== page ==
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[tim-ber-hich] /ˈtɪm bərˌhɪtʃ/
verb (used with object)
to fasten by means of a timber hitch.
Origin of timber-hitch
First recorded in 1880-85

timber hitch

a knot or hitch on a spar or the like, made by taking a turn on the object, wrapping the end around the standing part of the rope, then several times around itself.
First recorded in 1805-15 Unabridged
Based on the Random House Dictionary, © Random House, Inc. 2018.
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Examples from the Web for timber-hitch
Historical Examples
  • The timber-hitch should be kept in place on the bow, and the bowline-knot slipped back on the bow when it is unstrung.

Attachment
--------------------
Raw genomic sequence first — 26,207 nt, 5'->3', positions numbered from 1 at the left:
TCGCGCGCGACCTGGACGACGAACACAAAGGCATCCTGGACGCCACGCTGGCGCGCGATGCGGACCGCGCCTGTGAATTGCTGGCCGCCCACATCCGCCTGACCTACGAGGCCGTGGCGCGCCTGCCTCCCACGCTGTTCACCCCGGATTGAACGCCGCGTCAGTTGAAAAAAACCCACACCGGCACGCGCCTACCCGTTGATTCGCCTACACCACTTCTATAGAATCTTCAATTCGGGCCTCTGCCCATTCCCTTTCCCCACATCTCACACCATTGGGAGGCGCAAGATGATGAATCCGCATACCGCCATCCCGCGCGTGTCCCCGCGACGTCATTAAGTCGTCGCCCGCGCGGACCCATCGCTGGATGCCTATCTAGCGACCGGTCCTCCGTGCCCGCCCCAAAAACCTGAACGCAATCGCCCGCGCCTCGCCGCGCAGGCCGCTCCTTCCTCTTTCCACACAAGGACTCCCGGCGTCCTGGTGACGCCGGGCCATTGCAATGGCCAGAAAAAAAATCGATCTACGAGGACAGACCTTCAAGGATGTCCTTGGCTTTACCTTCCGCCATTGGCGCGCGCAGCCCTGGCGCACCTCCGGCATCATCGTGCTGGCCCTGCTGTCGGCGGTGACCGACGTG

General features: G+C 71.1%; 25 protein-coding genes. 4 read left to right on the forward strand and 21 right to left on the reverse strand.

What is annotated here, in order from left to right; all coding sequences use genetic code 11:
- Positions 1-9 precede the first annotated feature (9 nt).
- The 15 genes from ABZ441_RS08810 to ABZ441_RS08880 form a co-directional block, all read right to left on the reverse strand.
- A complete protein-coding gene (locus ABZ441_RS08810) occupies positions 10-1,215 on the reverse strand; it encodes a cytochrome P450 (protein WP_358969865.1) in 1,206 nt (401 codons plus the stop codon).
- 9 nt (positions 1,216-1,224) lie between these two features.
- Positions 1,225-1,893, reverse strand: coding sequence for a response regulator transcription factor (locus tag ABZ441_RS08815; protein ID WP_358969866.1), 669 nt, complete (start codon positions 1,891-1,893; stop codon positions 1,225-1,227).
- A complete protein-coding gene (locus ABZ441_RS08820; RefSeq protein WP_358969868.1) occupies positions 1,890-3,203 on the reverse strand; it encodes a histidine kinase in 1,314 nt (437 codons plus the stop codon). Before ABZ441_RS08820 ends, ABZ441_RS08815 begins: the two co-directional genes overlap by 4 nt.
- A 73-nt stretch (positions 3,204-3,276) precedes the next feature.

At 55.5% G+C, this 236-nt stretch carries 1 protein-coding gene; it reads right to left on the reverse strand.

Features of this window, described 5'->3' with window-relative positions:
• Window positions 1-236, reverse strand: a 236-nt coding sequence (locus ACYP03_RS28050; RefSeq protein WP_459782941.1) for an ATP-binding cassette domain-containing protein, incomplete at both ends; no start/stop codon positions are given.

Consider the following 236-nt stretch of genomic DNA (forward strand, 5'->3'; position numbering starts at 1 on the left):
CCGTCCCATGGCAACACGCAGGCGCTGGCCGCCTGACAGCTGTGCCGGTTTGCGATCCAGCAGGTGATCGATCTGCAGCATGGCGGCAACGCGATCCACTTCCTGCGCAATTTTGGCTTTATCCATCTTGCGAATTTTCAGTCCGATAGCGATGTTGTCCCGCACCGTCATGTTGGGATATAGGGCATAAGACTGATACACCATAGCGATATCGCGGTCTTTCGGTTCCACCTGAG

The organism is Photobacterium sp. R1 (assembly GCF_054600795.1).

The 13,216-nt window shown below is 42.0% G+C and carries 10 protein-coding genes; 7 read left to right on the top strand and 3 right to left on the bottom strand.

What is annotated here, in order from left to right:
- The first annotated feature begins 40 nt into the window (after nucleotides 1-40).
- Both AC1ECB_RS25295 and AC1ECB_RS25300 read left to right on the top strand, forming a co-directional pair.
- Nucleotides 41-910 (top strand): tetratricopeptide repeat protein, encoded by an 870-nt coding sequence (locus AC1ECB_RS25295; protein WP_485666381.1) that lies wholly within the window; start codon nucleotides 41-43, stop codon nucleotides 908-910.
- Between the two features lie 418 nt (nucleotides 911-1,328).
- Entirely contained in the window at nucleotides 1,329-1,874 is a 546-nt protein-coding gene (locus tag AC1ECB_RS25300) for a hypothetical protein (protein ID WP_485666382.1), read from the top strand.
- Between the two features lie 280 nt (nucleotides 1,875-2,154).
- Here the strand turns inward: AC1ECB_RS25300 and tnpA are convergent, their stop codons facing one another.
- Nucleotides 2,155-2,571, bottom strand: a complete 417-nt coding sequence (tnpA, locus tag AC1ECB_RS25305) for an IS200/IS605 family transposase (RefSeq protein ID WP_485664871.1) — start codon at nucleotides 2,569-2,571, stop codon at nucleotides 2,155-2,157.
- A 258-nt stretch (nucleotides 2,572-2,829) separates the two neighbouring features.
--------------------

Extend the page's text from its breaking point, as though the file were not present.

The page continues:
• A timber-hitch; when tightened the line binds around the timber so that it will not slip.

    Boat-Building and Boating

    Daniel Carter Beard
  • A timber-hitch had better have the loose end twisted more than once, if the rope be stiff.

    The Art of Travel Francis Galton
  • We put a timber-hitch round the body of the mine and hung the hitch up with strands to two of the horns.

    The Fleets Behind the Fleet

    W. MacNeile (William MacNeile) Dixon
  • When you want a temporary fastening, secure yet easily undone, make a timber-hitch (Fig. 70).

    On the Trail Lina Beard and Adelia Belle Beard
British Dictionary definitions for timber-hitch

timber hitch

a knot used for tying a rope round a spar, log, etc, for haulage
Collins English Dictionary - Complete & Unabridged 2012 Digital Edition
© William Collins Sons & Co. Ltd. 1979, 1986 © HarperCollins
Publishers 1998, 2000, 2003, 2005, 2006, 2007, 2009, 2012
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